The heirs of "Bumps" Blackwell, whose most famous work was his collaboration on the song "Good Golly Miss Molly," sued to obtain copyright renewal rights. A K+M LLP attorney was on the heirs' side, prevailing both at trial and on appeal. The case presented a novel fact pattern, and prior decisions suggested the heirs might not prevail over the music publisher, but the decisions in this case created a split in authority which was eventually resolved by Congress revising the Copyright Act.

Other examples of successful results obtained by K+MLLP lawyers include:

  • Dahdoul Textiles, Inc. vs. Zinatex Imports, Inc., Case No. 2:15-cv-04011-ODW-AS (C.D. Cal.)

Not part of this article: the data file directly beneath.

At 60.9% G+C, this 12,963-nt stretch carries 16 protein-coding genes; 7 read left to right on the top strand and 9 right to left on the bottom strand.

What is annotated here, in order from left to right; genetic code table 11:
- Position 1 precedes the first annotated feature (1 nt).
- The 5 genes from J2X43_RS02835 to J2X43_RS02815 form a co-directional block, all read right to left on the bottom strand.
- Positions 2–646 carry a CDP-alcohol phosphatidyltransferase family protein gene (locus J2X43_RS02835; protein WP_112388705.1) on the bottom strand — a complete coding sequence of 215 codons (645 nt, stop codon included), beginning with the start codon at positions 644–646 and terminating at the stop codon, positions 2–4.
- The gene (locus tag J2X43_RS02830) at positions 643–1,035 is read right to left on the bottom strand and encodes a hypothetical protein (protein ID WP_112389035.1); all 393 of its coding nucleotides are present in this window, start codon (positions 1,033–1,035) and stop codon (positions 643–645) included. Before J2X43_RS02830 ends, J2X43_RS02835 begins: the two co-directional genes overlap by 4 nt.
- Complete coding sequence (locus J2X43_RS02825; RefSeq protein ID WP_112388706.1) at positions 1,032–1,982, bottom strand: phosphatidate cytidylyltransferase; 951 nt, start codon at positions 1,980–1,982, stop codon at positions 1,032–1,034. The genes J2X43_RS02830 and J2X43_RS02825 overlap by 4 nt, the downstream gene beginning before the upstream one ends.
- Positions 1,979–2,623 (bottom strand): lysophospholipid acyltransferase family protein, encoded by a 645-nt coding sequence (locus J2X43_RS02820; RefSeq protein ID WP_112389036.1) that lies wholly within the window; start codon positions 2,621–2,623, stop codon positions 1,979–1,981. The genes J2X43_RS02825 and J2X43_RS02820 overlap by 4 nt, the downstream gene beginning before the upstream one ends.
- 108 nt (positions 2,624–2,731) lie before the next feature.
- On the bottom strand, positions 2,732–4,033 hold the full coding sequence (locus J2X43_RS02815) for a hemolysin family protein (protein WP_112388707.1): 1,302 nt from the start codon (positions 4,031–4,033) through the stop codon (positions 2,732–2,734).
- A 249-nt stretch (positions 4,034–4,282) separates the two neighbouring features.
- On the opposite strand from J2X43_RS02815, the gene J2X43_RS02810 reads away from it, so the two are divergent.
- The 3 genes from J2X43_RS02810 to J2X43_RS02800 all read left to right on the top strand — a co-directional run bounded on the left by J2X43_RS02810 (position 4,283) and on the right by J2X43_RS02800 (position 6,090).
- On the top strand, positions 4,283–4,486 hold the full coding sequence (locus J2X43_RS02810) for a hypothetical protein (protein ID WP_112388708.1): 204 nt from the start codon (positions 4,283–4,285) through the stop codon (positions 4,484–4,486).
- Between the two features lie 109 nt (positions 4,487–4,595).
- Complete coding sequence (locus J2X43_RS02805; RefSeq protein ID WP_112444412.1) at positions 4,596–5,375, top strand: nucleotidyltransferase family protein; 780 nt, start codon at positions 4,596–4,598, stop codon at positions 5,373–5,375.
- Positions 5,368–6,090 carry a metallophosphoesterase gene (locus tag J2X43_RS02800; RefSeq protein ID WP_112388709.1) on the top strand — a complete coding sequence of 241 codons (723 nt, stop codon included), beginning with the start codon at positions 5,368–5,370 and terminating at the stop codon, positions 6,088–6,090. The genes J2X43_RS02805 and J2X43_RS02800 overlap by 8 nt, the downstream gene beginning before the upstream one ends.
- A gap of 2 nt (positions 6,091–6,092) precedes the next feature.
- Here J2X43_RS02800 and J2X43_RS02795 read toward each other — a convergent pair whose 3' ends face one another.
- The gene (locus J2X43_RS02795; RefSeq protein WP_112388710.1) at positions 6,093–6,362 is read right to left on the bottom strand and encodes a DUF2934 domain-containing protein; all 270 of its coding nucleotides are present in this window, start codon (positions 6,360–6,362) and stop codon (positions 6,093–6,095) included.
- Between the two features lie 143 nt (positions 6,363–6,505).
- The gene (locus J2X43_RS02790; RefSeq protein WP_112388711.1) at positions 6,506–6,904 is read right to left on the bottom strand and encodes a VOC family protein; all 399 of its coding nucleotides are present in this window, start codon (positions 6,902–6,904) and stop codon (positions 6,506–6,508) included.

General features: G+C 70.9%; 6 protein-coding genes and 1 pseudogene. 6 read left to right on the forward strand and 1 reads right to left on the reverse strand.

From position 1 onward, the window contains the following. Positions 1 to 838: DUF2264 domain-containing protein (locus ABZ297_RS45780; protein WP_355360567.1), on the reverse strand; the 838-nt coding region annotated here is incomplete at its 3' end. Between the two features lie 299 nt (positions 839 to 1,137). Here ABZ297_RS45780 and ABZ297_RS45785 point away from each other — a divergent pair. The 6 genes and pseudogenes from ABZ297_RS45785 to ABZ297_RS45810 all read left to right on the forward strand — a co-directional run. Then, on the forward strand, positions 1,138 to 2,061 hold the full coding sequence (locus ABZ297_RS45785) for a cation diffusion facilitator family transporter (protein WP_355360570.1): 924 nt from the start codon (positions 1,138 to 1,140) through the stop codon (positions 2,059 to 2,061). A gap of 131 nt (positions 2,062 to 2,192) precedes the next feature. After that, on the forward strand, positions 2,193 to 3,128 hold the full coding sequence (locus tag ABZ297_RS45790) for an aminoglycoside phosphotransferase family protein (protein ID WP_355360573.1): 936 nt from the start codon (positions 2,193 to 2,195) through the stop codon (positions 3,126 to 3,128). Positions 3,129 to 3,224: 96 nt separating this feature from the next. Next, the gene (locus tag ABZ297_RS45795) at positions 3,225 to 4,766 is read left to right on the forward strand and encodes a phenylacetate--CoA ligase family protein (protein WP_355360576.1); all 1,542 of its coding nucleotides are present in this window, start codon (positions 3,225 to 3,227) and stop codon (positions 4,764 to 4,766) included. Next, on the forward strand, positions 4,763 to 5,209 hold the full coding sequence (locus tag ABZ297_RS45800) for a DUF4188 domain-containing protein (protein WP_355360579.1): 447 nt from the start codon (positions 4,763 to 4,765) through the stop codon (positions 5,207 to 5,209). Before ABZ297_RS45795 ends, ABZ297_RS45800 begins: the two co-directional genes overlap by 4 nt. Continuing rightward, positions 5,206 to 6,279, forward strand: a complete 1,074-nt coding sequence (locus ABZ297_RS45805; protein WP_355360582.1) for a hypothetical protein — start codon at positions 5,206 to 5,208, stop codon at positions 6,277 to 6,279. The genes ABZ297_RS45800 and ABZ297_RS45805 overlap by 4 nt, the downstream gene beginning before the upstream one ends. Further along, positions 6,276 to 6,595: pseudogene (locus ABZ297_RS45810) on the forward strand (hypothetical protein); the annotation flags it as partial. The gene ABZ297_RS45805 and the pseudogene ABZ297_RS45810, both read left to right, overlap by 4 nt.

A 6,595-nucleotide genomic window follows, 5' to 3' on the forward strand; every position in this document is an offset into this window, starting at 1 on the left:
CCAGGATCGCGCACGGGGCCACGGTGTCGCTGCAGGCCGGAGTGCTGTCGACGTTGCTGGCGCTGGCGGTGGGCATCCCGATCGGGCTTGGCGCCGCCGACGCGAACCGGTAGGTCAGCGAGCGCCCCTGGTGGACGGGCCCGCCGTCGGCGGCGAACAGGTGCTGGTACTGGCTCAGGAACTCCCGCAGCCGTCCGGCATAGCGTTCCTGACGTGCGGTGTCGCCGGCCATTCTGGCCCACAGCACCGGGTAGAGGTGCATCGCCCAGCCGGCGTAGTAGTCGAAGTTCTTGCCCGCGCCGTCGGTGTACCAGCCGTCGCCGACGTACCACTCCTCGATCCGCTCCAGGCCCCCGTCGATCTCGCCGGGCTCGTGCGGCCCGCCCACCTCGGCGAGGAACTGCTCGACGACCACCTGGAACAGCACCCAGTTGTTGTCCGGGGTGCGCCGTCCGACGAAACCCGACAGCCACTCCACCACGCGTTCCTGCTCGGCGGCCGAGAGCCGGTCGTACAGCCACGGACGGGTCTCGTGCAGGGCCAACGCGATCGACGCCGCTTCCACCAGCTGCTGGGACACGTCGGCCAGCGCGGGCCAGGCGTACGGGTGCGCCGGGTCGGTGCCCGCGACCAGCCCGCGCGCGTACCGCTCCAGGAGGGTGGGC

This copyright infringement action involving a carpet design was brought by rug importer based in Southern California against defendants based in Illinois and represented by K+M LLP, Defendants' attorney persuaded the court to transfer the action to Illinois, where the plaintiff stopped pursuing the case.
  • Direct Wheel Inc. vs. Strada Wheels Inc., Case No. 2:15-cv-02580-GW-FFM (C.D. Cal.)
    In this design patent infringement lawsuit over an allegedly infringing automotive wheel design, K+M LLP represented plaintiff and achieved a settlement, avoiding a trial which would have been time-consuming and expensive.
  • B.R. Guest, LLC vs. SOCO Hospitality Group LLC, Case No. 3:13-cv-00110-SI (N.D. Cal.)
    An allegedly infringing menu design was the focus of this lawsuit between two fast-casual restaurants. A K+MLLP attorney representing defendant SOCO Hospitality Group ably negotiated a settlement quickly before trial, with a minimum of court involvement.